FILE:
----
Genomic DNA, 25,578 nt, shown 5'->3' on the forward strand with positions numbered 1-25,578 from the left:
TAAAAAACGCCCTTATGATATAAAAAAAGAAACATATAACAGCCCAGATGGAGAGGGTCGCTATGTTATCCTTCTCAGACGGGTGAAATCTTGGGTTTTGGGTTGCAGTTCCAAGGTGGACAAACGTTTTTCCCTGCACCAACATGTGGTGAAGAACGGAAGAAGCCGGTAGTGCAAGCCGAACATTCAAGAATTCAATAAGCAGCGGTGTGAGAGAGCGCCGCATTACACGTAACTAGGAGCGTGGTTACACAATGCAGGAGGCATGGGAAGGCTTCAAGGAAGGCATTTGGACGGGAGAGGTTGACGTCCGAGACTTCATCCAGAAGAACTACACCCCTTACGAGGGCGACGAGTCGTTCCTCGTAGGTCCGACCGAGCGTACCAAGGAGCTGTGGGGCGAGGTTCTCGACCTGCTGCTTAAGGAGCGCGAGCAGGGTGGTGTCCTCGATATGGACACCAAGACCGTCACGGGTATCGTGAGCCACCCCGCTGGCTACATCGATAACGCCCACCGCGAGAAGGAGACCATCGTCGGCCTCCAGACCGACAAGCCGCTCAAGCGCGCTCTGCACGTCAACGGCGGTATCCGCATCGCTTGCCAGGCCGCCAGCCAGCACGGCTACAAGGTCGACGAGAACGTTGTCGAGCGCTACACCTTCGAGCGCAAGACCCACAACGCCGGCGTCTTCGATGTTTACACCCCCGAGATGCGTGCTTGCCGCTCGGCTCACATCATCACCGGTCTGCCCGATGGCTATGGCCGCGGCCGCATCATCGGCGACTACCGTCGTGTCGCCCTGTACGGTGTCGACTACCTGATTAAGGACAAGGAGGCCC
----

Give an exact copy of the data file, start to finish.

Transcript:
Genomic DNA, 25,578 nt, shown 5'->3' on the forward strand with positions numbered 1-25,578 from the left:
TAAAAAACGCCCTTATGATATAAAAAAAGAAACATATAACAGCCCAGATGGAGAGGGTCGCTATGTTATCCTTCTCAGACGGGTGAAATCTTGGGTTTTGGGTTGCAGTTCCAAGGTGGACAAACGTTTTTCCCTGCACCAACATGTGGTGAAGAACGGAAGAAGCCGGTAGTGCAAGCCGAACATTCAAGAATTCAATAAGCAGCGGTGTGAGAGAGCGCCGCATTACACGTAACTAGGAGCGTGGTTACACAATGCAGGAGGCATGGGAAGGCTTCAAGGAAGGCATTTGGACGGGAGAGGTTGACGTCCGAGACTTCATCCAGAAGAACTACACCCCTTACGAGGGCGACGAGTCGTTCCTCGTAGGTCCGACCGAGCGTACCAAGGAGCTGTGGGGCGAGGTTCTCGACCTGCTGCTTAAGGAGCGCGAGCAGGGTGGTGTCCTCGATATGGACACCAAGACCGTCACGGGTATCGTGAGCCACCCCGCTGGCTACATCGATAACGCCCACCGCGAGAAGGAGACCATCGTCGGCCTCCAGACCGACAAGCCGCTCAAGCGCGCTCTGCACGTCAACGGCGGTATCCGCATCGCTTGCCAGGCCGCCAGCCAGCACGGCTACAAGGTCGACGAGAACGTTGTCGAGCGCTACACCTTCGAGCGCAAGACCCACAACGCCGGCGTCTTCGATGTTTACACCCCCGAGATGCGTGCTTGCCGCTCGGCTCACATCATCACCGGTCTGCCCGATGGCTATGGCCGCGGCCGCATCATCGGCGACTACCGTCGTGTCGCCCTGTACGGTGTCGACTACCTGATTAAGGACAAGGAGGCCC